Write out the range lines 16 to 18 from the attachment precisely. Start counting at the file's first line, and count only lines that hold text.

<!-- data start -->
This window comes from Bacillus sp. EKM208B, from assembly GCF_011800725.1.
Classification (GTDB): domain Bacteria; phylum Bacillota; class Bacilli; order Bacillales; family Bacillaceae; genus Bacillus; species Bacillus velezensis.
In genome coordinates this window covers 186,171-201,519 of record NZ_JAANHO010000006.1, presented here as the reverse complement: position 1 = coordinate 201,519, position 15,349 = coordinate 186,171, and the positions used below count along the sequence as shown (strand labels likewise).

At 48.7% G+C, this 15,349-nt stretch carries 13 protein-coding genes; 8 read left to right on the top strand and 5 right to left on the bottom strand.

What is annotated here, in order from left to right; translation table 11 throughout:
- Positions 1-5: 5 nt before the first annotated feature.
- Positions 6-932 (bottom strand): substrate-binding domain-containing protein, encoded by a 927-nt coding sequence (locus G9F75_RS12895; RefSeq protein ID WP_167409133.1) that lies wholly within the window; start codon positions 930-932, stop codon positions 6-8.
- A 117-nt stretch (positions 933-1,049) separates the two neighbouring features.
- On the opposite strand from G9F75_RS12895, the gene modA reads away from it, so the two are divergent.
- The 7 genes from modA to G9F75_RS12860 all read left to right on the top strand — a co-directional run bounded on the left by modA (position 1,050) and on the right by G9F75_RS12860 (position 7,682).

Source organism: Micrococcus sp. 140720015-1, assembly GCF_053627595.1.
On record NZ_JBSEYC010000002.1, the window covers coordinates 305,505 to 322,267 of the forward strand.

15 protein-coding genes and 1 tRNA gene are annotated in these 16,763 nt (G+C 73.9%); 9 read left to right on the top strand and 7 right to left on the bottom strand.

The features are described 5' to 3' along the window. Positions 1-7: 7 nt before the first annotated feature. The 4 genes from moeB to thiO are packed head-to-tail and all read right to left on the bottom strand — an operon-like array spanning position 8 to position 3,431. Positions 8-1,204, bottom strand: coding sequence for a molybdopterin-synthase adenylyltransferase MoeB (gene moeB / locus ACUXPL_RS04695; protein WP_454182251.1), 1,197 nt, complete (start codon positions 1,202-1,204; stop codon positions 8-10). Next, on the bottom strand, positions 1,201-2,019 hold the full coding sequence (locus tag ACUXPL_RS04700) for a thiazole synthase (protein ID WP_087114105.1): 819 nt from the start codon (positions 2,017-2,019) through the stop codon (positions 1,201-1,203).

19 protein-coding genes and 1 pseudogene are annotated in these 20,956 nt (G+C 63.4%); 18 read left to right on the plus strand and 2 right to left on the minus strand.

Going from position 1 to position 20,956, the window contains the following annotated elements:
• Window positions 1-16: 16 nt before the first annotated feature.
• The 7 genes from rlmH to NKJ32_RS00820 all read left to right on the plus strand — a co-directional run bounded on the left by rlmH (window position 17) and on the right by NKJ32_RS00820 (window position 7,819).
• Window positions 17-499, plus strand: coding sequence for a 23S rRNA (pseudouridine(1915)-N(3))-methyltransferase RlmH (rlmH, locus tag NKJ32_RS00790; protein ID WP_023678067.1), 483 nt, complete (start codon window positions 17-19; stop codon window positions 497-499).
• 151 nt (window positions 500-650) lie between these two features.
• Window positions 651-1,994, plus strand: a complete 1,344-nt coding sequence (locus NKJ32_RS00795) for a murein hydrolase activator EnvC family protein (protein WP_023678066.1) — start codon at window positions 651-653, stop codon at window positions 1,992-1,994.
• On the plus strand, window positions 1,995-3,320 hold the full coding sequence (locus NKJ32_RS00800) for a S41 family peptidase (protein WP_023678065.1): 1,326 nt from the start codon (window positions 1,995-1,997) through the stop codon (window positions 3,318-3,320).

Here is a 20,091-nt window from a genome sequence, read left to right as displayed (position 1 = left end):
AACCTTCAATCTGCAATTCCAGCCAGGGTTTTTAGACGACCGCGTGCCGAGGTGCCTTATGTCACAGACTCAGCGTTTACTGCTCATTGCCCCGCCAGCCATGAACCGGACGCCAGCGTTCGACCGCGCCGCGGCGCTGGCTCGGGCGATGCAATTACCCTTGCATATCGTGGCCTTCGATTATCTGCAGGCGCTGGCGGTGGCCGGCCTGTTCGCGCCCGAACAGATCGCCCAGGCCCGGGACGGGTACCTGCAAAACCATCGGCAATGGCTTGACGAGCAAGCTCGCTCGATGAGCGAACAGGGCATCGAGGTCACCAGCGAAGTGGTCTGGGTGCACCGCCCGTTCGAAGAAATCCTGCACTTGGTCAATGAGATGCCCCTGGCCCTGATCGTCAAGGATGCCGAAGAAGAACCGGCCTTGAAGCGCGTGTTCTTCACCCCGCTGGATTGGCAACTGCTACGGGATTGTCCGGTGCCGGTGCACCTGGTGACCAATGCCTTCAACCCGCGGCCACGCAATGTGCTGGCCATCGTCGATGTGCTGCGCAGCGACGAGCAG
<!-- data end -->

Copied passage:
Going from position 1 to position 20,956, the window contains the following annotated elements:
• Window positions 1-16: 16 nt before the first annotated feature.
• The 7 genes from rlmH to NKJ32_RS00820 all read left to right on the plus strand — a co-directional run bounded on the left by rlmH (window position 17) and on the right by NKJ32_RS00820 (window position 7,819).